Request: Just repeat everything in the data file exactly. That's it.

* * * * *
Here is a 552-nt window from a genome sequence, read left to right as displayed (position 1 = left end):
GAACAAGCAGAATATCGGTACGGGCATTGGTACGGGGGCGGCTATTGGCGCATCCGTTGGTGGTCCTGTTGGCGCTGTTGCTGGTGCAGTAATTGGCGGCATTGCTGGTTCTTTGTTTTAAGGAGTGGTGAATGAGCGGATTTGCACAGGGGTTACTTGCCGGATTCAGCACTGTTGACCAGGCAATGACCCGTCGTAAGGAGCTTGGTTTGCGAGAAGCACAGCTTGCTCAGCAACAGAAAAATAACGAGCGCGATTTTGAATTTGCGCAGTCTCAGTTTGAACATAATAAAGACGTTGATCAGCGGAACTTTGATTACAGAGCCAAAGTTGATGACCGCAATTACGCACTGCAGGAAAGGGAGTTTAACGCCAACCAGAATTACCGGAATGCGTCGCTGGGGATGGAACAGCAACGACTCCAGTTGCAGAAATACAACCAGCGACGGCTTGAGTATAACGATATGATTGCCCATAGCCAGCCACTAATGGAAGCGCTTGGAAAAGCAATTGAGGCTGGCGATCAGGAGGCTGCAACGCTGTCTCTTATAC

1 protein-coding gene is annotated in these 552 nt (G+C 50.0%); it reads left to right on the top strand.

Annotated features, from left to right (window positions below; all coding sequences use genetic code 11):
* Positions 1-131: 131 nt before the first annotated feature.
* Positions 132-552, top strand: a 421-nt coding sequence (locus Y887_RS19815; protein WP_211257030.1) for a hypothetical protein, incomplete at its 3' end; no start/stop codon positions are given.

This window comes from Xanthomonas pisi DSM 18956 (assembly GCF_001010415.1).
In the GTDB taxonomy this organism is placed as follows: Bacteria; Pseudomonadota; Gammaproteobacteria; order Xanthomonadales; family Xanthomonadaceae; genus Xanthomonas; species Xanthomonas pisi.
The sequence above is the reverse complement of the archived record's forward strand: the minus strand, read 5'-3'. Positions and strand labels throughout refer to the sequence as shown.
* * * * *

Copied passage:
Here is a 552-nt window from a genome sequence, read left to right as displayed (position 1 = left end):
GAACAAGCAGAATATCGGTACGGGCATTGGTACGGGGGCGGCTATTGGCGCATCCGTTGGTGGTCCTGTTGGCGCTGTTGCTGGTGCAGTAATTGGCGGCATTGCTGGTTCTTTGTTTTAAGGAGTGGTGAATGAGCGGATTTGCACAGGGGTTACTTGCCGGATTCAGCACTGTTGACCAGGCAATGACCCGTCGTAAGGAGCTTGGTTTGCGAGAAGCACAGCTTGCTCAGCAACAGAAAAATAACGAGCGCGATTTTGAATTTGCGCAGTCTCAGTTTGAACATAATAAAGACGTTGATCAGCGGAACTTTGATTACAGAGCCAAAGTTGATGACCGCAATTACGCACTGCAGGAAAGGGAGTTTAACGCCAACCAGAATTACCGGAATGCGTCGCTGGGGATGGAACAGCAACGACTCCAGTTGCAGAAATACAACCAGCGACGGCTTGAGTATAACGATATGATTGCCCATAGCCAGCCACTAATGGAAGCGCTTGGAAAAGCAATTGAGGCTGGCGATCAGGAGGCTGCAACGCTGTCTCTTATAC

1 protein-coding gene is annotated in these 552 nt (G+C 50.0%); it reads left to right on the top strand.

Annotated features, from left to right (window positions below; all coding sequences use genetic code 11):
* Positions 1-131: 131 nt before the first annotated feature.
* Positions 132-552, top strand: a 421-nt coding sequence (locus Y887_RS19815; protein WP_211257030.1) for a hypothetical protein, incomplete at its 3' end; no start/stop codon positions are given.

This window comes from Xanthomonas pisi DSM 18956 (assembly GCF_001010415.1).
In the GTDB taxonomy this organism is placed as follows: Bacteria; Pseudomonadota; Gammaproteobacteria; order Xanthomonadales; family Xanthomonadaceae; genus Xanthomonas; species Xanthomonas pisi.
The sequence above is the reverse complement of the archived record's forward strand: the minus strand, read 5'-3'. Positions and strand labels throughout refer to the sequence as shown.